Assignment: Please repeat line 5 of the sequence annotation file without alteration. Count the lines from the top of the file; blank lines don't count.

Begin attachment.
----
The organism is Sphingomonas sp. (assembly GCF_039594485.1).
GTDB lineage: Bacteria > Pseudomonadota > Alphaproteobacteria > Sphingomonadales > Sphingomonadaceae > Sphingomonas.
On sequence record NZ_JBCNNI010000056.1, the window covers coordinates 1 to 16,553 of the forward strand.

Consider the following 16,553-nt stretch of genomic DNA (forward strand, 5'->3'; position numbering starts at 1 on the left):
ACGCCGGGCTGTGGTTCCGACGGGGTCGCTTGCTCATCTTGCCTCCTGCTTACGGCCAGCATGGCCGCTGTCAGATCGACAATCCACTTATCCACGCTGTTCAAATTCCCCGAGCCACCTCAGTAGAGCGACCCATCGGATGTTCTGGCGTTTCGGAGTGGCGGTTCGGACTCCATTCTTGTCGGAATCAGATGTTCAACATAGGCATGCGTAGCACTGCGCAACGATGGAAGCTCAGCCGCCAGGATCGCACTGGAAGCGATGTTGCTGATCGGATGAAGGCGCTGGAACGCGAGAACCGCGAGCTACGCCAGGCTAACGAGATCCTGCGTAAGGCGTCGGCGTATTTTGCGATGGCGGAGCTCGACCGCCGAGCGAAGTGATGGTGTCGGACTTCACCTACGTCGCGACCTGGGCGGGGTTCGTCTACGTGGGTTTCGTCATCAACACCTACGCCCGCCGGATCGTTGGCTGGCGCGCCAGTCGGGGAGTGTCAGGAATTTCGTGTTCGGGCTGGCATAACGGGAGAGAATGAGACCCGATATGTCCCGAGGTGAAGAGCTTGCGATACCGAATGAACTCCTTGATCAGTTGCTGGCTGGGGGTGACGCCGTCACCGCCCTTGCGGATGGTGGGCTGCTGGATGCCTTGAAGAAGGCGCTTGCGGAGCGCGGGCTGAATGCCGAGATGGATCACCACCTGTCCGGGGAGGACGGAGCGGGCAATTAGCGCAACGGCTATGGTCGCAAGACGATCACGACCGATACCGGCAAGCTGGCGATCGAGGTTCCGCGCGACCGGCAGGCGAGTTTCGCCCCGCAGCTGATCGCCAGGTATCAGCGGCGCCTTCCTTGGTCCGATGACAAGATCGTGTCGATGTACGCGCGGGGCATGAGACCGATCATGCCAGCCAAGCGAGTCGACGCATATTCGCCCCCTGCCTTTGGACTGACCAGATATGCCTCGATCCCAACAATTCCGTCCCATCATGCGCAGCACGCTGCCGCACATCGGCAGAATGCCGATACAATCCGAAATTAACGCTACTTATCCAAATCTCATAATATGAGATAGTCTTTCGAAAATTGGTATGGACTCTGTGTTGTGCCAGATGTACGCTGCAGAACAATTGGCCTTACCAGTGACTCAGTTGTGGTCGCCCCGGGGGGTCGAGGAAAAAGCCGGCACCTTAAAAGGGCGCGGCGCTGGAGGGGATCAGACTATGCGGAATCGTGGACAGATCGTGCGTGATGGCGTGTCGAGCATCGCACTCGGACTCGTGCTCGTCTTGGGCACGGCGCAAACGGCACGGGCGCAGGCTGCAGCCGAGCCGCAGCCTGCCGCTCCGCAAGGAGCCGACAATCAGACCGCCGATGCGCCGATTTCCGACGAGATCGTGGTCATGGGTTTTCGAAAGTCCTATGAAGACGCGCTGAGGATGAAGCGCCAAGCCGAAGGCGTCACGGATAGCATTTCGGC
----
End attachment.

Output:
ACGCCGGGCTGTGGTTCCGACGGGGTCGCTTGCTCATCTTGCCTCCTGCTTACGGCCAGCATGGCCGCTGTCAGATCGACAATCCACTTATCCACGCTGTTCAAATTCCCCGAGCCACCTCAGTAGAGCGACCCATCGGATGTTCTGGCGTTTCGGAGTGGCGGTTCGGACTCCATTCTTGTCGGAATCAGATGTTCAACATAGGCATGCGTAGCACTGCGCAACGATGGAAGCTCAGCCGCCAGGATCGCACTGGAAGCGATGTTGCTGATCGGATGAAGGCGCTGGAACGCGAGAACCGCGAGCTACGCCAGGCTAACGAGATCCTGCGTAAGGCGTCGGCGTATTTTGCGATGGCGGAGCTCGACCGCCGAGCGAAGTGATGGTGTCGGACTTCACCTACGTCGCGACCTGGGCGGGGTTCGTCTACGTGGGTTTCGTCATCAACACCTACGCCCGCCGGATCGTTGGCTGGCGCGCCAGTCGGGGAGTGTCAGGAATTTCGTGTTCGGGCTGGCATAACGGGAGAGAATGAGACCCGATATGTCCCGAGGTGAAGAGCTTGCGATACCGAATGAACTCCTTGATCAGTTGCTGGCTGGGGGTGACGCCGTCACCGCCCTTGCGGATGGTGGGCTGCTGGATGCCTTGAAGAAGGCGCTTGCGGAGCGCGGGCTGAATGCCGAGATGGATCACCACCTGTCCGGGGAGGACGGAGCGGGCAATTAGCGCAACGGCTATGGTCGCAAGACGATCACGACCGATACCGGCAAGCTGGCGATCGAGGTTCCGCGCGACCGGCAGGCGAGTTTCGCCCCGCAGCTGATCGCCAGGTATCAGCGGCGCCTTCCTTGGTCCGATGACAAGATCGTGTCGATGTACGCGCGGGGCATGAGACCGATCATGCCAGCCAAGCGAGTCGACGCATATTCGCCCCCTGCCTTTGGACTGACCAGATATGCCTCGATCCCAACAATTCCGTCCCATCATGCGCAGCACGCTGCCGCACATCGGCAGAATGCCGATACAATCCGAAATTAACGCTACTTATCCAAATCTCATAATATGAGATAGTCTTTCGAAAATTGGTATGGACTCTGTGTTGTGCCAGATGTACGCTGCAGAACAATTGGCCTTACCAGTGACTCAGTTGTGGTCGCCCCGGGGGGTCGAGGAAAAAGCCGGCACCTTAAAAGGGCGCGGCGCTGGAGGGGATCAGACTATGCGGAATCGTGGACAGATCGTGCGTGATGGCGTGTCGAGCATCGCACTCGGACTCGTGCTCGTCTTGGGCACGGCGCAAACGGCACGGGCGCAGGCTGCAGCCGAGCCGCAGCCTGCCGCTCCGCAAGGAGCCGACAATCAGACCGCCGATGCGCCGATTTCCGACGAGATCGTGGTCATGGGTTTTCGAAAGTCCTATGAAGACGCGCTGAGGATGAAGCGCCAAGCCGAAGGCGTCACGGATAGCATTTCGGC